This image is significant because it’s a great example of being there.  Yet, by itself you don’t know where “there” is and why you should think this image has any special significance at all.  Do you have an reason to think I’m not standing ten feet away from them when I made this capture?  It’s certainly well focused and properly exposed.  The perspective shows me perhaps a bit higher than the subjects?

Canon 1ds Mark II, 70-200mm F2.8L IS  @F8  1/100th  200mm  ISO 200

Images have value and hold interest for various reasons, and it’s often been said (with me saying it) that most of the value of an image comes from making the effort to be there and pointing the camera in the right direction.  Yet, it doesn’t take ‘that’ much more effort to achieve a properly focused well exposed image.  Really it doesn’t.

This image is significant because it’s a great example of being there.  Yet, by itself you don’t know where “there” is and why you should think this image has any special significance at all.  Do you have an reason to think I’m not standing ten feet away from them when I made this capture?  It’s certainly well focused and properly exposed.  The perspective shows me perhaps a bit higher than the subjects?

So why is this image worth mention?  Let’s look at a less interesting ‘companion image’ which support the main image.  Words can support an image and help you visualize the missing elements as well.  We’re doing both.

 

This is the Friendship bridge from Mae Sot to Burma.  This is a family of refugee’s actually living under the bridge, in the middle of a river bed, permanently.  They can’t go back to Burma (Myanmar) lest they be prosecuted, but they’re not really in Thailand either.

Canon 1ds Mark II, 70-200mm  F2.8L IS  @F8  1/200th  73mm  ISO 200

My feet haven’t moved, the camera was held to my eye and didn’t move for both captures.  The only thing that moved was my focus ring and my shutter speed for exposure.  Can you see why ensuring your images are well focused pays dividends?  Later when comparing your notes to the images you might come up with something interesting.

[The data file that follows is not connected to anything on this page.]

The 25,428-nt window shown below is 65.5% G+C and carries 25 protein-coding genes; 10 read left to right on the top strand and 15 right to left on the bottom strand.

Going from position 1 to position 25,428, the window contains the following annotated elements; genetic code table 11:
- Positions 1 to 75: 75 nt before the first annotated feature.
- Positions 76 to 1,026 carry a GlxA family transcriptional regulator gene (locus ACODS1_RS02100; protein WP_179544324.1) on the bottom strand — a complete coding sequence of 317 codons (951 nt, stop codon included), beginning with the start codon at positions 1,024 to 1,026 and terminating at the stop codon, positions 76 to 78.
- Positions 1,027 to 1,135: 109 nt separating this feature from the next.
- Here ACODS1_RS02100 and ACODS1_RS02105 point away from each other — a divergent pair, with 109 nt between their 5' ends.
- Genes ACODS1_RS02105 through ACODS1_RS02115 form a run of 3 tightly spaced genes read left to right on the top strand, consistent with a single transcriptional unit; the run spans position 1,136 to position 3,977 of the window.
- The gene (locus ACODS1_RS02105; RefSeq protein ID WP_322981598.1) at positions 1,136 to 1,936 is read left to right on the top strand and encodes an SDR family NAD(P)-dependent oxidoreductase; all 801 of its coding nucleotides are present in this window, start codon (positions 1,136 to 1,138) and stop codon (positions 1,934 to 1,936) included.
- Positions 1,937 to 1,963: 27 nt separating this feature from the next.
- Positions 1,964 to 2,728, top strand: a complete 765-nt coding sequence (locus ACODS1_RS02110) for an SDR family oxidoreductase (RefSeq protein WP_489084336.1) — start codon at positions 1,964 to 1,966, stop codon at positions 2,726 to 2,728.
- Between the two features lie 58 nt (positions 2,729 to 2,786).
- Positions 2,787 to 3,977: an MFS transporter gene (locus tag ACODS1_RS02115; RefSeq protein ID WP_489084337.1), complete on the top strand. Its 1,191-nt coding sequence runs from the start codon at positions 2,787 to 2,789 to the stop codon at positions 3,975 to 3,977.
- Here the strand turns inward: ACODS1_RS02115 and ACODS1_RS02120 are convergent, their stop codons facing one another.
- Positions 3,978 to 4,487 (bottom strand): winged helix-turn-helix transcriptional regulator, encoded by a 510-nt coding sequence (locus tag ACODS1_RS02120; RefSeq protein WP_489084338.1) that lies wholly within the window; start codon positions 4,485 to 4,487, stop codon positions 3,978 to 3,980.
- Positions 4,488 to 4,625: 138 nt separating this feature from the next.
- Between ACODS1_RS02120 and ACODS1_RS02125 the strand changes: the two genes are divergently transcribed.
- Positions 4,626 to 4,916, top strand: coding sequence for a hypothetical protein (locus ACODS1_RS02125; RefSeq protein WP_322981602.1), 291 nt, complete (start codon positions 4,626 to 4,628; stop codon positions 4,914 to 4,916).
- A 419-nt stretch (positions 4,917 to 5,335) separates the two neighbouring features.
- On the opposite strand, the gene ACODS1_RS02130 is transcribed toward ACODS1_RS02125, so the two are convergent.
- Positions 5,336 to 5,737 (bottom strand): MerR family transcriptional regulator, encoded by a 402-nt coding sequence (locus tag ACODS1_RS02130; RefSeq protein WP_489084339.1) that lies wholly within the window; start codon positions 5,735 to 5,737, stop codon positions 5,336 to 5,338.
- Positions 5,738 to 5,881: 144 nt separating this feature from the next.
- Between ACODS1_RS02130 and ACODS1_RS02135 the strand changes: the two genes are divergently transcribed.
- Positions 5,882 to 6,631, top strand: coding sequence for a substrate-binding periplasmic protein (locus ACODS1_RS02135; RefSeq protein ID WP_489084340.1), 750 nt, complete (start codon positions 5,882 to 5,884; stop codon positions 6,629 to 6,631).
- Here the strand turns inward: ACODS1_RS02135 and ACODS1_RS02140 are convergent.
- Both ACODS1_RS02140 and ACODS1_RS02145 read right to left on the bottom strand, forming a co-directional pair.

This is the Friendship bridge from Mae Sot to Burma.  This is a family of refugee’s actually living under the bridge, in the middle of a river bed, permanently.  They can’t go back to Burma (Myanmar) lest they be prosecuted, but they’re not really in Thailand either.

Why don’t they simply come into Thailand?  And how do I know these things?  Well, other than direct observation over a few week’s time, I confirmed my suspicions by chatting with this guy.

 

Thai soldiers, in groups of 4 regular soldiers to 1 special forces trained soldier, patrol this area to deter refugees from flooding over the border like they often do further north, when they flee across the river during active military action in their country.  The Myanmar soldiers are killing them, so they flee across the border into the Thailand based refugee camps.  This particular area being a popular tourist area is relatively safe for them, since it’s internationally visible.  Still, like last week this border crossing does get closed down amidst military action from the Myanmar soldiers.

Canon 1ds Mark II, 70-200mm F2.8L IS USM @F8  1/125th  200mm  ISO 200

Thai soldiers, in groups of 4 regular soldiers to 1 special forces trained soldier, patrol this area to deter refugees from flooding over the border like they often do further north, when they flee across the river during active military action in their country.  The Myanmar soldiers are killing them, so they flee across the border into the Thailand based refugee camps.  This particular area being a popular tourist area is relatively safe for them, since it’s internationally visible.  Still, like last week this border crossing does get closed down amidst military action from the Myanmar soldiers.

You can’t tell from the first image, and possibly not from the two companion images, but fill in the blanks with a few words and the story becomes larger than life.  An entire family, living on a river bed under a bridge, who can’t go back to their country, and the soldiers keeping them out of Thailand are just as responsible for keeping them safe from Myanmar soldiers are they are from keeping them out of Thailand.

I’ll be the first to tell you there are some heartless corrupt soldiers along this border.  But ‘most’ of the Thai soldiers in this area feel real empathy and care very much for the Karen’s who are being prosecuted.  As they told me, they can’t help but care because they see and experience their plight every day and night.  This soldier said he could never fall asleep on duty, it’s his fear they Myanmar soldiers will hurt/kill this family if he doesn’t watch them 24/7.  He told me it would never happen on his watch.  The special forces trained sniper sitting next to him just smiled and told me not on his either.  I believe them.